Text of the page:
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For Host Cities, Olympic Legacies Are Mixed

The two-week competition is often touted as a galvanizing force for urban development. But that's only cities include the Games' legacy in their planning process from the start.
August 25, 2016, 1pm PDT | Philip Rojc | @PhilipRojc
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Alistair Ross

"Is hosting the Olympics worth it? Though organizers will invariably say yes, the truth is more complex than a yes or a no, and differs greatly based on the city." In an in-depth piece, Nate Berg explores the legacy of the Olympic Games for several cities, featuring Athens and London. 

"For the modern era, Athens and London offer two contrasting examples of what cities can get from hosting the Olympics—a collection of unusable, debt-collecting sports venues or a catalyst for the regeneration of a huge swath of the city." Around London's Olympic venue, lots of new housing is under construction. Athens, on the other hand, is using some facilities to house refugees.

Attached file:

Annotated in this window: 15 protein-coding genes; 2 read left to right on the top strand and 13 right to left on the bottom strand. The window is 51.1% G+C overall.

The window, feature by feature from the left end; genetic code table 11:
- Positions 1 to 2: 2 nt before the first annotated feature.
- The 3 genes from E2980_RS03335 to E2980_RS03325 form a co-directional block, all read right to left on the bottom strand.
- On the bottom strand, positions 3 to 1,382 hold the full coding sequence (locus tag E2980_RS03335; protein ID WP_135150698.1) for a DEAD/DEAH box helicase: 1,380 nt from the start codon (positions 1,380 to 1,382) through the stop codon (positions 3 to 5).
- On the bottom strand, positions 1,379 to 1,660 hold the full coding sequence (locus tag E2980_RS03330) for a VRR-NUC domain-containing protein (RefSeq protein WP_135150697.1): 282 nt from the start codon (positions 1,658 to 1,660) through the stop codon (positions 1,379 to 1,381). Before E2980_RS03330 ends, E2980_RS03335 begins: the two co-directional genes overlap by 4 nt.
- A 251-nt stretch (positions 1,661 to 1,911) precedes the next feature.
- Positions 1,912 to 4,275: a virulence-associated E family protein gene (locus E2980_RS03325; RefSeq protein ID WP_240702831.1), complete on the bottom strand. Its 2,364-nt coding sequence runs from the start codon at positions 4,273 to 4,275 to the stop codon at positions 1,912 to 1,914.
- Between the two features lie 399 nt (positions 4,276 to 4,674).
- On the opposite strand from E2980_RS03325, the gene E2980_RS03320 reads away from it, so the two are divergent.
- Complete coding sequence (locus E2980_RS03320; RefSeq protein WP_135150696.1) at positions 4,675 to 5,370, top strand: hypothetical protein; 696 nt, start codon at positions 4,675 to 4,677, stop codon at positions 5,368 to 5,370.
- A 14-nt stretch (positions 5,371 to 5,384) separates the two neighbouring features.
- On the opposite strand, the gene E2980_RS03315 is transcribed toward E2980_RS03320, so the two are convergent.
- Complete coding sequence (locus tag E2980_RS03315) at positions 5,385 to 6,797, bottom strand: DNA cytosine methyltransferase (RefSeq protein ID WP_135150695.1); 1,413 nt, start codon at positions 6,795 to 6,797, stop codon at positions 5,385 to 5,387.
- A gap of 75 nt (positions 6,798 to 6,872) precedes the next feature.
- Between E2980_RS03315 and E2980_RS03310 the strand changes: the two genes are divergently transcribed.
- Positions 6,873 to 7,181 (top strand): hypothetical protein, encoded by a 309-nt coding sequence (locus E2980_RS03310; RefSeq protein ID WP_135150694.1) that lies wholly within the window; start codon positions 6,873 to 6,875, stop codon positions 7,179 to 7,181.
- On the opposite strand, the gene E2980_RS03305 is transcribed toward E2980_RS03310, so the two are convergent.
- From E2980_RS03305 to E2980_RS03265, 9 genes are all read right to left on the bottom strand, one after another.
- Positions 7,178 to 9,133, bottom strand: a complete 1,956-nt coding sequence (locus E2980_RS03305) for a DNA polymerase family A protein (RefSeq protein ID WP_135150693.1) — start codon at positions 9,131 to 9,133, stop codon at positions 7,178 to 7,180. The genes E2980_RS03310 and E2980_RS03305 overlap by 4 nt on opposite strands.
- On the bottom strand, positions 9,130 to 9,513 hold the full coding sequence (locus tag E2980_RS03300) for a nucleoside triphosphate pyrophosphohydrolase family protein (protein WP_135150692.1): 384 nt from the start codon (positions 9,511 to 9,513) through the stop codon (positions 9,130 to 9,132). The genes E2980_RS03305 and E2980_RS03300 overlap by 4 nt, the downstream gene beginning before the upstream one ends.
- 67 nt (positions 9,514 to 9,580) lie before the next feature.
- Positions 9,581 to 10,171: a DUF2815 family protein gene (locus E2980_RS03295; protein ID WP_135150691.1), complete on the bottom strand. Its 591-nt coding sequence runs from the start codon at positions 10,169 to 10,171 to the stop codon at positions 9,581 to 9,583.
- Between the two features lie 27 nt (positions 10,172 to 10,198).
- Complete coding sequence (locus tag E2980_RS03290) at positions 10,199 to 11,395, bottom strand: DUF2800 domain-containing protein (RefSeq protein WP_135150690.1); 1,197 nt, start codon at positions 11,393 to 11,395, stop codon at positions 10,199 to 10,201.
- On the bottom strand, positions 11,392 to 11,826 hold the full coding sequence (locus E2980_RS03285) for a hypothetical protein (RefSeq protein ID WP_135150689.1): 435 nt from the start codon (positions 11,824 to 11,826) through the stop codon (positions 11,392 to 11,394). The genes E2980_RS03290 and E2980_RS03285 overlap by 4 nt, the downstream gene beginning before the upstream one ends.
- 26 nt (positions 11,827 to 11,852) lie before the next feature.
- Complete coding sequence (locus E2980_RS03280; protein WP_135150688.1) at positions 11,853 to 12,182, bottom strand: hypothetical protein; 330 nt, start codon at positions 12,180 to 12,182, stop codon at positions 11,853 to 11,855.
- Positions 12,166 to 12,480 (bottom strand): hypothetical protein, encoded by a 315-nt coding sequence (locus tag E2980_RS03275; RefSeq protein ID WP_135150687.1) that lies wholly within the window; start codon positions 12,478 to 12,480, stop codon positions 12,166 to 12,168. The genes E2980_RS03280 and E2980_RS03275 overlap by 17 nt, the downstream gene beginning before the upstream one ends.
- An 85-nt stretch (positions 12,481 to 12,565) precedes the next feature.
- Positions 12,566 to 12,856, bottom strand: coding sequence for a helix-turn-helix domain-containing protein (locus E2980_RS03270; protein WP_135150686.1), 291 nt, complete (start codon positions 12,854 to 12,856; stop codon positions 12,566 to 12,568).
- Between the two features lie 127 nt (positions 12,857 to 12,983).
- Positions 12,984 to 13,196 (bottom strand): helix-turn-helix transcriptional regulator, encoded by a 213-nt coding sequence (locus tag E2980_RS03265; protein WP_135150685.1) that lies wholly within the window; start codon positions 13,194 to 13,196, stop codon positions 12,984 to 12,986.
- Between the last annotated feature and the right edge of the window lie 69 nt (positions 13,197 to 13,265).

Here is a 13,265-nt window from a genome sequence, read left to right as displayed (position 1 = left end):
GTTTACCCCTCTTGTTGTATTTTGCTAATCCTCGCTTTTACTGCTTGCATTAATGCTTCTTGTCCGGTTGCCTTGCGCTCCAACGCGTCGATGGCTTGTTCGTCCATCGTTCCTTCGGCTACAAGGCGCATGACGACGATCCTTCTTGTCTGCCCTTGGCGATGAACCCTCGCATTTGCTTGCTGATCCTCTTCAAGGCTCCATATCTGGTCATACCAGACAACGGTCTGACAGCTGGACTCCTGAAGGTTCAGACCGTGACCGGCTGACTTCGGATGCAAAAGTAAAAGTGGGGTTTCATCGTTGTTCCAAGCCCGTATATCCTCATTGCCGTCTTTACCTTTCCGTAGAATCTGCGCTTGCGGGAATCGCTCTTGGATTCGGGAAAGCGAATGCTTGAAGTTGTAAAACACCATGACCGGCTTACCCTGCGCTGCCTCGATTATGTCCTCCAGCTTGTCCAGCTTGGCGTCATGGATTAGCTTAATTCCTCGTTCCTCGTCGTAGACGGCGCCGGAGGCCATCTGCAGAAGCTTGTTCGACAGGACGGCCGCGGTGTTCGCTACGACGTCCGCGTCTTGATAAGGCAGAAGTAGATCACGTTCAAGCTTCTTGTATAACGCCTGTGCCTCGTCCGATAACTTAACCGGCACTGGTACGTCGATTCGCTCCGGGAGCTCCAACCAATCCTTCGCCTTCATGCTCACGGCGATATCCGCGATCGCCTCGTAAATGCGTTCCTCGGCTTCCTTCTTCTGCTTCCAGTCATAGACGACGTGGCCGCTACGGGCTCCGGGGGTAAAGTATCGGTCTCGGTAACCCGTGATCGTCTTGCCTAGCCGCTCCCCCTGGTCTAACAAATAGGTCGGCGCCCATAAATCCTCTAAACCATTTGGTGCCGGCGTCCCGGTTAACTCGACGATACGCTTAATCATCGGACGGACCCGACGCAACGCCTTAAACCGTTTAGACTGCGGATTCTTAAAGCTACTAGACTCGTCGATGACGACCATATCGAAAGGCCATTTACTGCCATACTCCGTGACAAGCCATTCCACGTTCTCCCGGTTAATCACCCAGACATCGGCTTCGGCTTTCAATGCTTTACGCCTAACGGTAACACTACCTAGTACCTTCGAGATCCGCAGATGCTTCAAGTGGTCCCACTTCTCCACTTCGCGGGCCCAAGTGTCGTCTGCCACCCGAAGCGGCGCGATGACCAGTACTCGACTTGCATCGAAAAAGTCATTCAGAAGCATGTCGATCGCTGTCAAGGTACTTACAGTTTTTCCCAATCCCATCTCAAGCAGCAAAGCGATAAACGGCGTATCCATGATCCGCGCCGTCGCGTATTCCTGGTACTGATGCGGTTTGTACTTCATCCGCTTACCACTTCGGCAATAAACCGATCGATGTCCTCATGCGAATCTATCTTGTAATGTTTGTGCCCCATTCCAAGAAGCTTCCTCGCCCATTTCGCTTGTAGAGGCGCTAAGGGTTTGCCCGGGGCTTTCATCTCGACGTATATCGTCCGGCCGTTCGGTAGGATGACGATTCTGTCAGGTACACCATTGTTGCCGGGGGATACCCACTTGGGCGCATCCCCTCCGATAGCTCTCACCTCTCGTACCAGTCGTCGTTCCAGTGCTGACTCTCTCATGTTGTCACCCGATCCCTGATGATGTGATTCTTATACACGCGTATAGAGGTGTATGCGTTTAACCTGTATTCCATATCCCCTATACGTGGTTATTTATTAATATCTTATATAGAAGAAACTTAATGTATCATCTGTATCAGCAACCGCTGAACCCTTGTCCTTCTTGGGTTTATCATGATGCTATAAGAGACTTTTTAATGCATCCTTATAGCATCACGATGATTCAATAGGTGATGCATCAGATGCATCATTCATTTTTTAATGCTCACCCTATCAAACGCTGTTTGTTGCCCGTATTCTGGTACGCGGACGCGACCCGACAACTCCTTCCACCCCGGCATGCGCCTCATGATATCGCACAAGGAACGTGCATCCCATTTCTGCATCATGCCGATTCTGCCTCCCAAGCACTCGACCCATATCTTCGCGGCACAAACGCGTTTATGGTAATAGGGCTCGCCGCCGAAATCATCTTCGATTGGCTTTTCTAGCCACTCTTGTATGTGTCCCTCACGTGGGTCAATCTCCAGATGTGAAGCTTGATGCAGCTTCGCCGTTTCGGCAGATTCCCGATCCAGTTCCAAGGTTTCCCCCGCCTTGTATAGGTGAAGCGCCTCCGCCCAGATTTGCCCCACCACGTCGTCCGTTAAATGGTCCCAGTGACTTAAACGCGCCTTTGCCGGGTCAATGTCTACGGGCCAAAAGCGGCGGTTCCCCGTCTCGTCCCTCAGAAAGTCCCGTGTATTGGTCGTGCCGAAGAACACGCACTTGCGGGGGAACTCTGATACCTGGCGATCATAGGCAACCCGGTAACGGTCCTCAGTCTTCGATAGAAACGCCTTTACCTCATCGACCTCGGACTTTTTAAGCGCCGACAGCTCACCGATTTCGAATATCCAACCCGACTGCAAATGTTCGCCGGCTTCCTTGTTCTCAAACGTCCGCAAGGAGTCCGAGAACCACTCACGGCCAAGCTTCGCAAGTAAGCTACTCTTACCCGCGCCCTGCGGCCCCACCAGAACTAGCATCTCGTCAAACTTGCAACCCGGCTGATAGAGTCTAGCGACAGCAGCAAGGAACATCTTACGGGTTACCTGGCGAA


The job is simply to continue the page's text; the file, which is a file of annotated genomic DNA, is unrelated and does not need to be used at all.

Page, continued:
Of course, whether Olympics are successful after they're over has a lot to do with national conditions. But individual host cities' choices can play a bigger role. For instance, "Los Angeles's 1984 Olympics have proven to be one of the most fiscally responsible Olympics, which the city achieved by reusing many existing venues from its previous hosting stint in 1932 and other sites throughout the city."

Recently, London stands out as a city that focused its preparation on what would happen after the Games ended. Berg writes, "The Olympic site and its fringes are expected to see the development of about 10,000 new residential units by 2030, some directly related to the Olympic planning and some developed privately."

Now that the Games in Rio are over (and thankfully without any major disasters), we'll have to keep tabs on whether the city's preparations pay off in the long term.

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Published on Wednesday, August 3, 2016 in Curbed
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